Using culture as a competitive advantage: attracting cultural tourism in Latino neighborhoods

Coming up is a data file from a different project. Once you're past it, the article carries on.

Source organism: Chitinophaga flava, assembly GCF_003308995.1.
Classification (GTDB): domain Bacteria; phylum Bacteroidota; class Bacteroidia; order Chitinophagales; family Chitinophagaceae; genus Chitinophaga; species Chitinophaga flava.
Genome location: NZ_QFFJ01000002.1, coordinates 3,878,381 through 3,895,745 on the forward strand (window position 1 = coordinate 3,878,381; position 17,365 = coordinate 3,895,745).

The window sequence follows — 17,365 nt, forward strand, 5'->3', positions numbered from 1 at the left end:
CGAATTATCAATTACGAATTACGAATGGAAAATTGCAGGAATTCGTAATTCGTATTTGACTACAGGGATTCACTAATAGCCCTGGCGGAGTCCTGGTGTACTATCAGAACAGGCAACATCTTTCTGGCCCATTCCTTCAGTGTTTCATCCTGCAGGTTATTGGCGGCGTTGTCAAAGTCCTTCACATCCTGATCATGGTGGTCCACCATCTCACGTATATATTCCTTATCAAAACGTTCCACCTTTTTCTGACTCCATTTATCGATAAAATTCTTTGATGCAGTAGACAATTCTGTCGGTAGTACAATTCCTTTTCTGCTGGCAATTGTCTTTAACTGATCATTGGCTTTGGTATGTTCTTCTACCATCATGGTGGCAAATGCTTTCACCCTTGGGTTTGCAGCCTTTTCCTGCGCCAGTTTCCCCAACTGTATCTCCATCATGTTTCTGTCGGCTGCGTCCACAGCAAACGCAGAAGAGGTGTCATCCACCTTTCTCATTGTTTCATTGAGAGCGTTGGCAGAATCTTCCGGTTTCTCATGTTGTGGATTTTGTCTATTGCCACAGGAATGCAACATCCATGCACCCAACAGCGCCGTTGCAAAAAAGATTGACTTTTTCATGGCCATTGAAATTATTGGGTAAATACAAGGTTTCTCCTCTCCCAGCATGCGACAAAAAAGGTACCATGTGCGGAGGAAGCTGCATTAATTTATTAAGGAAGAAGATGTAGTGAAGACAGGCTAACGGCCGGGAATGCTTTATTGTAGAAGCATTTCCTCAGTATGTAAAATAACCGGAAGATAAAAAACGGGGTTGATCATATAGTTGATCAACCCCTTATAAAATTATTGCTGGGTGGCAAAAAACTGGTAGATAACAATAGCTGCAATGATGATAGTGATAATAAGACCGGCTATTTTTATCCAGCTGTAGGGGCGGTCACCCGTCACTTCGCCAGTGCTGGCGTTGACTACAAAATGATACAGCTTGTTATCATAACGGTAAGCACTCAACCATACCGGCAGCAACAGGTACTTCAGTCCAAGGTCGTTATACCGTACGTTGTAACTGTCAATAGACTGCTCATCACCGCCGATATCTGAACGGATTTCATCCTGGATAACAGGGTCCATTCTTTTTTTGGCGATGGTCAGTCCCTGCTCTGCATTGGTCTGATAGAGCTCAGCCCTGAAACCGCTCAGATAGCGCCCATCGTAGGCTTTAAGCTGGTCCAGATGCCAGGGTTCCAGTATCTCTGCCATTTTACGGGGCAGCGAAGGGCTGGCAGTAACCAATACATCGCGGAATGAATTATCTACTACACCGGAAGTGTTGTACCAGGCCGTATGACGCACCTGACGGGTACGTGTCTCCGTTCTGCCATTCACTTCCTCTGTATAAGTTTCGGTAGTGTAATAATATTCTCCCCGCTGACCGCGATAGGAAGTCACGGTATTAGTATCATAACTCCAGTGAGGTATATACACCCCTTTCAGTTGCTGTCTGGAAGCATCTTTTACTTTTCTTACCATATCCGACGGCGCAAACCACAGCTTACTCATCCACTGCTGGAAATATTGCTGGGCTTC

Cultural tourism in the United States is becoming an important economic development strategy for cities competing in a global economy. Historically, cultural tourism was produced by and for middle-and upper-income non-Latino whites to learn about “exotic” cultures in their own or other countries. Cultural tourism can provide more than economic benefits. It can increase awareness of marginalized communities by offering cultural visitors a non-threatening way of approaching different cultures. It can help revitalize and re-form urban spaces that no longer serve their original market function. However, cultural tourism also risks exploiting and objectifying communities, causing its members to be seen as caricatures. The growth of Latinos in the United States-both in population and in wealth-creates opportunities to engage in cultural tourism that respects and benefits these communities.